Of the interconnected eastern seas referred to in the Bible, one was actually called “the east sea” with respect to Jerusalem. More commonly called “the salt sea” (or Dead Sea by Gentiles), this famous lake situates in the southeastern quarter of the land. (Numbers 34:3, Joel 2:20) Was the Book of Mormon  “east sea” similarly located in the southeastern quarter of Nephite territory?

There was a wilderness corridor between the Book of Mormon “east sea” and “the west sea”. 

From scripture we conclude that “the narrow strip of wilderness”, the “straight course” of the land of Nephi, which formed “the line between … the land of Zarahemla and the land of Nephi”, ran from “the east sea to the west [sea]”. That “west” means “west sea” in Alma 50:8, is clear from the following verses taken together:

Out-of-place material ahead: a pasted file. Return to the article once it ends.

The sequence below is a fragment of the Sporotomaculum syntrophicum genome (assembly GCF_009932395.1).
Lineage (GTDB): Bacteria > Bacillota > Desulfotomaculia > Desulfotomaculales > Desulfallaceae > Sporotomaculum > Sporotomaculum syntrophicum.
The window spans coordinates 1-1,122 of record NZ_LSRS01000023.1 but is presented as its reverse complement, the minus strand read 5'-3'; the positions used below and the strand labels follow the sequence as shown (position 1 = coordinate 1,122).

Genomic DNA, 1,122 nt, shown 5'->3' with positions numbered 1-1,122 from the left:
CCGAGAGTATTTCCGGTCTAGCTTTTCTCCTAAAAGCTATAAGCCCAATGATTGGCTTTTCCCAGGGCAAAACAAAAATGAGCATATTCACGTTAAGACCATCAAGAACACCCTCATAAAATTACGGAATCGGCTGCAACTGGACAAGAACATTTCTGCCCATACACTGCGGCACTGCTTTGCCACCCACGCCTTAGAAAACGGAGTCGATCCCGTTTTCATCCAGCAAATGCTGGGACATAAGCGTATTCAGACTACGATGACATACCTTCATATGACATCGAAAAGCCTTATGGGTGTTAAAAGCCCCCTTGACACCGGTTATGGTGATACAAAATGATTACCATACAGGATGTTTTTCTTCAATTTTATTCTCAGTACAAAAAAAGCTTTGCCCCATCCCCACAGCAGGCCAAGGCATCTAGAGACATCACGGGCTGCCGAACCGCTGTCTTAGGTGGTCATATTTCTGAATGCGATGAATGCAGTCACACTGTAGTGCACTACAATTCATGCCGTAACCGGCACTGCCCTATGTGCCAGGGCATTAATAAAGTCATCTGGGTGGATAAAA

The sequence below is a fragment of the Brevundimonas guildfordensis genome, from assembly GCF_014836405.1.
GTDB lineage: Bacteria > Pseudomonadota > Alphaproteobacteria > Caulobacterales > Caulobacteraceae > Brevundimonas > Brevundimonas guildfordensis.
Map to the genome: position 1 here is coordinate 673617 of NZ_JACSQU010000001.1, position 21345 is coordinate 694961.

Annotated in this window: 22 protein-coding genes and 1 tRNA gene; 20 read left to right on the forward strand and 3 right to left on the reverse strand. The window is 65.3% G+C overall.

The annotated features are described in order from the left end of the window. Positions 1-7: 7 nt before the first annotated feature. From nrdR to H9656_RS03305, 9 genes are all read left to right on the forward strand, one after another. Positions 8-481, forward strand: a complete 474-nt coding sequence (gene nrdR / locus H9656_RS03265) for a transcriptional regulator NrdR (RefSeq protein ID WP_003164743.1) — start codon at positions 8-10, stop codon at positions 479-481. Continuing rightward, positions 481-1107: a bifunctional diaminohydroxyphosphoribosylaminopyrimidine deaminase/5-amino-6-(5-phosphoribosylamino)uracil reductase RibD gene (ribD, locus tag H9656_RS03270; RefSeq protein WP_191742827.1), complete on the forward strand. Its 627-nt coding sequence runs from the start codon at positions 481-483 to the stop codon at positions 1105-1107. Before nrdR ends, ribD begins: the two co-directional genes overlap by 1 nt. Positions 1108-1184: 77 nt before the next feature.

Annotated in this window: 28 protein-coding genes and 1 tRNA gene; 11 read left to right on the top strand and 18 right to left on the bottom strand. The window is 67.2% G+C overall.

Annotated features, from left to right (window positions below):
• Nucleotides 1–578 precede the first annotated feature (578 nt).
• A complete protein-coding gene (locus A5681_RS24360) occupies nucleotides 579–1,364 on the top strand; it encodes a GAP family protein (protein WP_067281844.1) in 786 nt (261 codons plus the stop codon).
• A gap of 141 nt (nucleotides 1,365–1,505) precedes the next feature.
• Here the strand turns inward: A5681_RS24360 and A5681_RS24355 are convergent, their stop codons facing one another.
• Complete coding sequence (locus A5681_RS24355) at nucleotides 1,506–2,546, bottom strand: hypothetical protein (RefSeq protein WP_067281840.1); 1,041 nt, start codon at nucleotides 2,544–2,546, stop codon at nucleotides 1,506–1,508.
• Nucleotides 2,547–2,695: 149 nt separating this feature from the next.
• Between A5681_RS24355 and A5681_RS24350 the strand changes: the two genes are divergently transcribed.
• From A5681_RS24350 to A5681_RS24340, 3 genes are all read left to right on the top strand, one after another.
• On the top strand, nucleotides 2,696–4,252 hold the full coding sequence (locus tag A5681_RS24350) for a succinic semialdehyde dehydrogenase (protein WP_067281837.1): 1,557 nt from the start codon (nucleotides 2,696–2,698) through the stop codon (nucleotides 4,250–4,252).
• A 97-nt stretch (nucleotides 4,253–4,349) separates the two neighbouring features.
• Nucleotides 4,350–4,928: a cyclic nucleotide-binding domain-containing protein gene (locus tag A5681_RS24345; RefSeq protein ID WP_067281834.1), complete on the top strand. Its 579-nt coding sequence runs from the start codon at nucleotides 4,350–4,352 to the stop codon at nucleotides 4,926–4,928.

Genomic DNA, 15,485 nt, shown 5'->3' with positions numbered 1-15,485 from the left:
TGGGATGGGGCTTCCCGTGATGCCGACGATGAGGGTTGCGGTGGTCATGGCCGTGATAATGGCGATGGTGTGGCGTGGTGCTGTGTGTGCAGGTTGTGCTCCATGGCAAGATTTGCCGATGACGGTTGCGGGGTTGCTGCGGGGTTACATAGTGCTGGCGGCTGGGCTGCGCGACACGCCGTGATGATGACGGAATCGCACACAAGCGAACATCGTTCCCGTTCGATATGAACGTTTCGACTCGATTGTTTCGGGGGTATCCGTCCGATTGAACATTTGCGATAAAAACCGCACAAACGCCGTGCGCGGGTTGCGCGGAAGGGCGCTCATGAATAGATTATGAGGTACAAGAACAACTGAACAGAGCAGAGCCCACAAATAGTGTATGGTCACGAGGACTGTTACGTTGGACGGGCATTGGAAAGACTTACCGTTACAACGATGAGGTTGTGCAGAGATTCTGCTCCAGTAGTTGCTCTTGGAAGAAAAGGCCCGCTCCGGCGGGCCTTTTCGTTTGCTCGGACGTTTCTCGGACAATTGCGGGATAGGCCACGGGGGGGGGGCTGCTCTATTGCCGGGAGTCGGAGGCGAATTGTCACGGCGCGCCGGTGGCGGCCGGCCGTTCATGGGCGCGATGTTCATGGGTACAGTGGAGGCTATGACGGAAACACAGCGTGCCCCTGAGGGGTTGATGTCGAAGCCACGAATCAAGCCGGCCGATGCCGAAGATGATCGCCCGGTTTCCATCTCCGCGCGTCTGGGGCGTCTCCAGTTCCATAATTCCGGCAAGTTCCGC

27  And it came to pass that the king sent a proclamation throughout all the land, amongst all his people who were in all his land, who were in all the regions round about, which was bordering even to the sea, on the east and on the west, and which was divided from the land of Zarahemla by a narrow strip of wilderness, which ran from the sea east even to the sea west, and round about on the borders of the seashore, and the borders of the wilderness which was on the north by the land of Zarahemla, through the borders of Manti, by the head of the river Sidon, running from the east towards the west—and thus were the Lamanites and the Nephites divided. (Alma 22:27)

8  And the land of Nephi did run in a straight course from the east sea to the west. (Alma 50:8)